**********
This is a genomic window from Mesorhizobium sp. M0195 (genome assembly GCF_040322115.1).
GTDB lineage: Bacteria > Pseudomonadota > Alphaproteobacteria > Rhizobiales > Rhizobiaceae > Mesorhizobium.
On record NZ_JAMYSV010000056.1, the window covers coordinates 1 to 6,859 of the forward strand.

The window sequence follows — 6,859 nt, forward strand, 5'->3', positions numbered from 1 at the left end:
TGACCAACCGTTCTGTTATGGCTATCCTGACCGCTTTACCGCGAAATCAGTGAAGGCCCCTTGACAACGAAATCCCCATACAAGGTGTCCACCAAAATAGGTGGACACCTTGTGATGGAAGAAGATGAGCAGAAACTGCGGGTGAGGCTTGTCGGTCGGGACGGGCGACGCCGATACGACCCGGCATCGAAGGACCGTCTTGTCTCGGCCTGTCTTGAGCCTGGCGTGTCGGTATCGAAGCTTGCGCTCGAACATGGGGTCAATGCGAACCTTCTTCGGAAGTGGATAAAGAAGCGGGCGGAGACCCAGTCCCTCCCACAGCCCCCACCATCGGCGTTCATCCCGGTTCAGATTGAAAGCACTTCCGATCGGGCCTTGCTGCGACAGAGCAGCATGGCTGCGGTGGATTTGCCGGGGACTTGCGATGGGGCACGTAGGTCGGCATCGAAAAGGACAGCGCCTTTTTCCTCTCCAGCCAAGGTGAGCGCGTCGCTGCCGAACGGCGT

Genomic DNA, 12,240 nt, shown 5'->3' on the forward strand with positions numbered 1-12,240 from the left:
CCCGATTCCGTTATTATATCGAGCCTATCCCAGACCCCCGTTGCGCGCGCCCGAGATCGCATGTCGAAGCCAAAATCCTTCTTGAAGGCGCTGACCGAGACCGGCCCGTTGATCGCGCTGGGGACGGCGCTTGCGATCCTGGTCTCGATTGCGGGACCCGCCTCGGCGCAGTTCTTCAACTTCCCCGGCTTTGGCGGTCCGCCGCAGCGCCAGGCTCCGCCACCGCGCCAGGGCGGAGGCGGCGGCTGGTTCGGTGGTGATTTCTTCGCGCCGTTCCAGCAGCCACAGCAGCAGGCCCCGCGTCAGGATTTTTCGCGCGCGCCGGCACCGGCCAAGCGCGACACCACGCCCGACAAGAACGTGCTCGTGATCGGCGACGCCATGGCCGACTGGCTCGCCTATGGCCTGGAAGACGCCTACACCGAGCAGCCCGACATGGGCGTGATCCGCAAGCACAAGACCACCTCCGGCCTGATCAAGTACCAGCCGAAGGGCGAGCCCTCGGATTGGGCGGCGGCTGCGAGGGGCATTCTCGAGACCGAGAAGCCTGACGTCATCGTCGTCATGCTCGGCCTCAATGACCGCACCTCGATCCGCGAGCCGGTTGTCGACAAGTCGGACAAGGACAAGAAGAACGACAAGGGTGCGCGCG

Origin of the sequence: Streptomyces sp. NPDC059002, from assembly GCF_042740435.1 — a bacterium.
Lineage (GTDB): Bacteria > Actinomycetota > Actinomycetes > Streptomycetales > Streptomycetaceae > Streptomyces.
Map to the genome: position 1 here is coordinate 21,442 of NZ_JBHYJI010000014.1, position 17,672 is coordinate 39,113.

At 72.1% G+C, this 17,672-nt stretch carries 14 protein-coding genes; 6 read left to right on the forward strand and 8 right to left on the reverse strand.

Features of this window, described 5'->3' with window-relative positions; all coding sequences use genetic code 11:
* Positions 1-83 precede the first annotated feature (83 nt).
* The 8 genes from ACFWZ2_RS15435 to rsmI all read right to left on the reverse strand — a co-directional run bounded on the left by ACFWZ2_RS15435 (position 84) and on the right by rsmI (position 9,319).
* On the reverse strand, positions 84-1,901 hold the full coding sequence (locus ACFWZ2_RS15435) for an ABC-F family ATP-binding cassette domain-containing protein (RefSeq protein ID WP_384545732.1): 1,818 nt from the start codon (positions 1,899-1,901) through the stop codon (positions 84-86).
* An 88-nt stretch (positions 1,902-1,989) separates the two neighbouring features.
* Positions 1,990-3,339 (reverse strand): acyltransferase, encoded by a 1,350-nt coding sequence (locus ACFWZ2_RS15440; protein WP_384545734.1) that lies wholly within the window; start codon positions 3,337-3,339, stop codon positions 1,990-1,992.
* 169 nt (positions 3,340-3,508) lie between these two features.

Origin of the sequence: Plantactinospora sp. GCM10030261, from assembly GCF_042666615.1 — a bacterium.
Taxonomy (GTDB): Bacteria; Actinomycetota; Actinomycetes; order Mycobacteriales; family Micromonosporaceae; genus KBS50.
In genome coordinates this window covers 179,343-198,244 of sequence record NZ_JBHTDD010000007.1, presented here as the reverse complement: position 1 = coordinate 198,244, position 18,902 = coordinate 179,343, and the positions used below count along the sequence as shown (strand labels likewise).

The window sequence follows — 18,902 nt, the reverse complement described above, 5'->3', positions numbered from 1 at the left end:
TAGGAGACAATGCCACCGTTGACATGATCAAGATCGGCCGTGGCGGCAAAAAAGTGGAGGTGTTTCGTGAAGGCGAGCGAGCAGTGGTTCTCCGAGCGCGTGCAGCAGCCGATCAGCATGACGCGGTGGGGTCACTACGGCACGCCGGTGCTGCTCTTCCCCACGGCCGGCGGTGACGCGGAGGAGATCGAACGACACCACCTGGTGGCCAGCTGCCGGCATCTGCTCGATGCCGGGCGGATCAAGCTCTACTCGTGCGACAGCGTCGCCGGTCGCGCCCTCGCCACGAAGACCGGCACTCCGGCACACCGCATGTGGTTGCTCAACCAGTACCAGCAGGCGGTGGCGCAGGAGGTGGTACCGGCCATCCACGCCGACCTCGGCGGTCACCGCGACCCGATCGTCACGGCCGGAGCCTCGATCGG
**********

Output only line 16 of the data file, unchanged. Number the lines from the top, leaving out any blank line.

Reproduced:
* An 88-nt stretch (positions 1,902-1,989) separates the two neighbouring features.